Date of Award


Document Type


Degree Name

Doctor of Philosophy (PhD)




Physical contact between therapist and client continues to be an area of both controversy and concern among mental health professionals. Although there has been much theoretical discussion about touching, the literature contains little related empirical research.

Forty undergraduate students participated as subjects in a psychotherapy analogue study. Independent variables were physical con tact and sex of therapist. Dependent variables were subject and thera pist nonverbal immediacy, speech duration, and affective reaction and subject self-disclosure and perception of therapist interpersonal atti tudes. Data on subject experiences with touching and attitudes toward it were also gathered.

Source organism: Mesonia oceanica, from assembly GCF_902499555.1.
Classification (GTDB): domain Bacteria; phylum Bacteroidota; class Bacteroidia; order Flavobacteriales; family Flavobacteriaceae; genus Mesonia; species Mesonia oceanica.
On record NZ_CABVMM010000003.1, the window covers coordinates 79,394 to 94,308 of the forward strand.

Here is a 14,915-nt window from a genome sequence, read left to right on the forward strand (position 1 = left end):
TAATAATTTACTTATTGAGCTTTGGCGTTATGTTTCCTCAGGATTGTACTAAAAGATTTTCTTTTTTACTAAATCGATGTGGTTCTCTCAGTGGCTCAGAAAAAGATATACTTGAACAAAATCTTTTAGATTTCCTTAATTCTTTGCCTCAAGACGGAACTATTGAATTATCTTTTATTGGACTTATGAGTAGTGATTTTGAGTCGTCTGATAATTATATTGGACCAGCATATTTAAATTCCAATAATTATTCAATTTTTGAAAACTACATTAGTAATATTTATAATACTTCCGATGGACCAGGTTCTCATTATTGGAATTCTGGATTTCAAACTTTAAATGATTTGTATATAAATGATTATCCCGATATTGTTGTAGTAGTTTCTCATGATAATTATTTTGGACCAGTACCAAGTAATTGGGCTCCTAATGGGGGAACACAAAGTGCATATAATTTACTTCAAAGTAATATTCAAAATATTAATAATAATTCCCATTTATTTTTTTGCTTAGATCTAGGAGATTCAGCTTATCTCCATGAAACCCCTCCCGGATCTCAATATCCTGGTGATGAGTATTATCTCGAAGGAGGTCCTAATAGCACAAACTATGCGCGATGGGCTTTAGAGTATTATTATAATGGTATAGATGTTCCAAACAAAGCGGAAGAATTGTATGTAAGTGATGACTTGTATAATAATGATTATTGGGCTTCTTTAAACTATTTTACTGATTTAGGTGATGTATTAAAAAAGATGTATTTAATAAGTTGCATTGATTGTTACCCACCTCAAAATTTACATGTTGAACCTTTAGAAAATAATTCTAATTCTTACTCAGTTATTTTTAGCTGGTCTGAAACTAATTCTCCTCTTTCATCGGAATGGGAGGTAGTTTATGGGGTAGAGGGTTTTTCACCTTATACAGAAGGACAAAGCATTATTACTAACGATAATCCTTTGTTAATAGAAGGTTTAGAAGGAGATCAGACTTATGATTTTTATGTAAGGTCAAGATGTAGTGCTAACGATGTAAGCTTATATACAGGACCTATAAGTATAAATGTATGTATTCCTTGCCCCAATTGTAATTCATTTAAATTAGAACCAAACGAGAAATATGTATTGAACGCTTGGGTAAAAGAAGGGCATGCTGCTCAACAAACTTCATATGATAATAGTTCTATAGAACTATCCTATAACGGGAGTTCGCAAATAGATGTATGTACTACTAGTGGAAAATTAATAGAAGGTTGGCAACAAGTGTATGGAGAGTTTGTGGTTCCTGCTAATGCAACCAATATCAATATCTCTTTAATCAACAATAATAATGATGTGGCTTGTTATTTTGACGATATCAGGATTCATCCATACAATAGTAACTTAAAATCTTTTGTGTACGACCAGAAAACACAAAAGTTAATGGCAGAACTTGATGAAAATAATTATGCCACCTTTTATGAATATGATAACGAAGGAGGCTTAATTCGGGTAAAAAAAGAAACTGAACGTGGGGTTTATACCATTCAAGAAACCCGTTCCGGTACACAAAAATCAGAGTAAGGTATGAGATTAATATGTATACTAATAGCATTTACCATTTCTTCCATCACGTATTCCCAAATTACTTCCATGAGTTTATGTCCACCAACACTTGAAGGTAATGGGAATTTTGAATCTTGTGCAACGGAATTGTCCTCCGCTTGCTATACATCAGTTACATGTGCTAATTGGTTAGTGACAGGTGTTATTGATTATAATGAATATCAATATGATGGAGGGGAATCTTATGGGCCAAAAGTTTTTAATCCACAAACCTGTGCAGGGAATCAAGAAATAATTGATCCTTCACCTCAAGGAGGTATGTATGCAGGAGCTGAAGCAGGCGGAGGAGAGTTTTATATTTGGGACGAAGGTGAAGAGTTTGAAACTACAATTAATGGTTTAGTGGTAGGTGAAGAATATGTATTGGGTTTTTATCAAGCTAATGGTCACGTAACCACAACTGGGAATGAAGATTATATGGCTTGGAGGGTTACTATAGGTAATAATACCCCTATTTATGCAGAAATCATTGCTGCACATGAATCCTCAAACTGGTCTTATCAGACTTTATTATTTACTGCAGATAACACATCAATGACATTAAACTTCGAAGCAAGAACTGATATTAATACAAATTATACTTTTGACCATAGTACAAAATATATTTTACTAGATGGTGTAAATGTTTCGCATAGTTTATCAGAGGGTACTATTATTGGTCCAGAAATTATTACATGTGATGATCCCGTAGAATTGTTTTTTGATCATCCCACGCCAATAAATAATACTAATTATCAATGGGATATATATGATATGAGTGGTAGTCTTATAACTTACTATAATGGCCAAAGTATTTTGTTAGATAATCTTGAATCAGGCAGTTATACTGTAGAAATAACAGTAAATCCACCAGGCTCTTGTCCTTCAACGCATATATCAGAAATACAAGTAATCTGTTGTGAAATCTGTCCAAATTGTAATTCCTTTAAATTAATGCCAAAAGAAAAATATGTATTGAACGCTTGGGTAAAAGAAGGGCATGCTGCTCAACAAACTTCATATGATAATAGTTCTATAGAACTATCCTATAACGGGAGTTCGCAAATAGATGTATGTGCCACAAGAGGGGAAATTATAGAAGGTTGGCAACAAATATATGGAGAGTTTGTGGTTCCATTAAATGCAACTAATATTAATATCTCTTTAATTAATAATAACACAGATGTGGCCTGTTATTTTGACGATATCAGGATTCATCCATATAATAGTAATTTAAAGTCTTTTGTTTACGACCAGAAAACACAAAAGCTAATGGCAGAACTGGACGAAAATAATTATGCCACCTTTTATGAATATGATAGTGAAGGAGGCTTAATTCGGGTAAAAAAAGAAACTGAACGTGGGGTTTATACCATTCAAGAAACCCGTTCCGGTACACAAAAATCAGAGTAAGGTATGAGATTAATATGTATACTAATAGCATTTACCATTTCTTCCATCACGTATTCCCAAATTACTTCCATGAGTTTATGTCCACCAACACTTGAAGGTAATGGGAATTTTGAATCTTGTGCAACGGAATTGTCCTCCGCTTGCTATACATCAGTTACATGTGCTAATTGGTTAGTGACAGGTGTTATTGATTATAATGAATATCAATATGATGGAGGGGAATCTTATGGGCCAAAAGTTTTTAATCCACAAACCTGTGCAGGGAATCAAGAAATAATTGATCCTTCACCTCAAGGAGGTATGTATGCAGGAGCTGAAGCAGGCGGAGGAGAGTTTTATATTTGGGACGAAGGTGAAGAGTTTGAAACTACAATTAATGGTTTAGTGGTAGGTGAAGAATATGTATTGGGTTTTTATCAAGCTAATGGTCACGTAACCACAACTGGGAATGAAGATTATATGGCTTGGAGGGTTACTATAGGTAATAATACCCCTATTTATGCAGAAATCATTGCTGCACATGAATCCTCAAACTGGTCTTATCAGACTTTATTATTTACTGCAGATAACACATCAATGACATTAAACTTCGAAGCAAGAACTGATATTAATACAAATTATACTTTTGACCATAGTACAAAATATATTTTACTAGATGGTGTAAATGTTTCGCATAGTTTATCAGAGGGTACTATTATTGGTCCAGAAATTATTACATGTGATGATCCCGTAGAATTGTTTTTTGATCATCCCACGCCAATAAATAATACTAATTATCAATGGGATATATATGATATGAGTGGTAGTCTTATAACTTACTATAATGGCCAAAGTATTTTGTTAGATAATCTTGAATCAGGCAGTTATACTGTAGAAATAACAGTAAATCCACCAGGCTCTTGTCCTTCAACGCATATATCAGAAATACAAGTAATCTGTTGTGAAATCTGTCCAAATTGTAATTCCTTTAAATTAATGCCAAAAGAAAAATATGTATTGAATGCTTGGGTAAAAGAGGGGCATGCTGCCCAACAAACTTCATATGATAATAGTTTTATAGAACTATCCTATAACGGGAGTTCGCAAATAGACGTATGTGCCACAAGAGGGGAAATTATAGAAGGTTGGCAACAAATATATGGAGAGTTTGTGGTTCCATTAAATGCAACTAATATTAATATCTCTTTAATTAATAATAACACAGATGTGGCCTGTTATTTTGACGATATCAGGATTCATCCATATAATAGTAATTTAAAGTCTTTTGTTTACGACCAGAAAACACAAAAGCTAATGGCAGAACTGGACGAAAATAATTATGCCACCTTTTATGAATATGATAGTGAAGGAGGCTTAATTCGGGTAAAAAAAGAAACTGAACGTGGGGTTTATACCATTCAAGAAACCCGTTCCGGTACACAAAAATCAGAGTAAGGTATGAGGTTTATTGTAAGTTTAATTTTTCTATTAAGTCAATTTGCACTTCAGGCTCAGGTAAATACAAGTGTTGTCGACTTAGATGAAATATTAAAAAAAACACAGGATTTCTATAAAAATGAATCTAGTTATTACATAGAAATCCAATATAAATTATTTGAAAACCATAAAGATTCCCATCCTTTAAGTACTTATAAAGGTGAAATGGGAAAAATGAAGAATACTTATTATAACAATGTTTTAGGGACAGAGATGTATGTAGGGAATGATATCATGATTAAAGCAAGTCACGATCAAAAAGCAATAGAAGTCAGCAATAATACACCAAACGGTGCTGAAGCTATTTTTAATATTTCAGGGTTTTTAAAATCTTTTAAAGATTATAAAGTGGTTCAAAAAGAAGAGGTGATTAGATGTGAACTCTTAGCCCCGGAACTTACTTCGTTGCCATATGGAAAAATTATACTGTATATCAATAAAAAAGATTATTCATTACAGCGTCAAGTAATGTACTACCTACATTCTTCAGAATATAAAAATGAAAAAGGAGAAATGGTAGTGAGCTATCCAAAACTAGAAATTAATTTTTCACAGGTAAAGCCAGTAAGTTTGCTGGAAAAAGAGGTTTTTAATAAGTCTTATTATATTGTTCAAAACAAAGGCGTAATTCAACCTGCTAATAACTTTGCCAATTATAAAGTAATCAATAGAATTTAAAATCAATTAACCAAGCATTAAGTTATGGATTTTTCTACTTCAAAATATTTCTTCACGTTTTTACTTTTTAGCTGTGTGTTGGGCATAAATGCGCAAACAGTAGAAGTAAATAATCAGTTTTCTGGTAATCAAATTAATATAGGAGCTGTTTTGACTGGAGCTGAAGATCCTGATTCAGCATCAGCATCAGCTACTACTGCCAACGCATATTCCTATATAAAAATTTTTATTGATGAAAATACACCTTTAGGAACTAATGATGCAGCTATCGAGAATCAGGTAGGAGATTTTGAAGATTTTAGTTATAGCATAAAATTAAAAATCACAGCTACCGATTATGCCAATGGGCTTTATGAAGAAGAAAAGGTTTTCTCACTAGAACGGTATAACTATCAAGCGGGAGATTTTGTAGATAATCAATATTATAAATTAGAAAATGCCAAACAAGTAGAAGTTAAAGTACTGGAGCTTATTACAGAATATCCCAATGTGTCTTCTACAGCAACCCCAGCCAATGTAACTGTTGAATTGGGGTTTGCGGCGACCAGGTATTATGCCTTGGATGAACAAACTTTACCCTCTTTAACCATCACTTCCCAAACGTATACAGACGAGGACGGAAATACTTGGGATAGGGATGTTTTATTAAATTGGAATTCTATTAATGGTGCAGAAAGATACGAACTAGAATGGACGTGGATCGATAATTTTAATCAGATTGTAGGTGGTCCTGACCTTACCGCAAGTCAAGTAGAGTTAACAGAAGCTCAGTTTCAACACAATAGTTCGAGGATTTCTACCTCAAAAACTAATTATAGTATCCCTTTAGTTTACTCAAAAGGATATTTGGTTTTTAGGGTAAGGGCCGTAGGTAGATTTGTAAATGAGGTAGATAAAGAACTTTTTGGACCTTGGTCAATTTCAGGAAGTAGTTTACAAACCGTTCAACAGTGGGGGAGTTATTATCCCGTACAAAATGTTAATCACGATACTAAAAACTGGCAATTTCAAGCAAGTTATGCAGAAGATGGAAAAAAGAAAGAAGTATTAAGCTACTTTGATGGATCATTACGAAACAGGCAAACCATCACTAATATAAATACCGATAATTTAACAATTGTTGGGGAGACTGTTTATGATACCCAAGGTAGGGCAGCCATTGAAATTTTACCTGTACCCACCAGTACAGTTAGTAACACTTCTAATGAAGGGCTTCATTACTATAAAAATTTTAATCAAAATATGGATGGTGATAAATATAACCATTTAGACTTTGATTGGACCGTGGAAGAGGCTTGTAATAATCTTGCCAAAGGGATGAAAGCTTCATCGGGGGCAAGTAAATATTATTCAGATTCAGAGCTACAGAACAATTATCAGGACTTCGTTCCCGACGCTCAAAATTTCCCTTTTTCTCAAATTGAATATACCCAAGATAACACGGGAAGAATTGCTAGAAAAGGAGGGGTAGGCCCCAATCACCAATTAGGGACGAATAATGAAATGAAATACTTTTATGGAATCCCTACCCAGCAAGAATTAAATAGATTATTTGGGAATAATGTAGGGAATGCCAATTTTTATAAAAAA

The results show no facilitative effects of therapist-initiated physical contact. Quite to the contrary, subjects who were touched reported negative affective reactions and tended to feel less well regarded by the therapist. Only one therapist of each sex was used resulting in a confounding of sex differences with individual differences and, therefore, any differences found between the male and femal therapist are most parsimoniously viewed as individual differences including sex differentials butnot general izable to the population of male and female therapists. Neither subject experience with touching nor attitudes toward it were fomd to significantly influence the affects of the independent variables. The results are compared with the findings of relevant previous research, implications for psychotherapy are discussed, and directions for future research are sugested.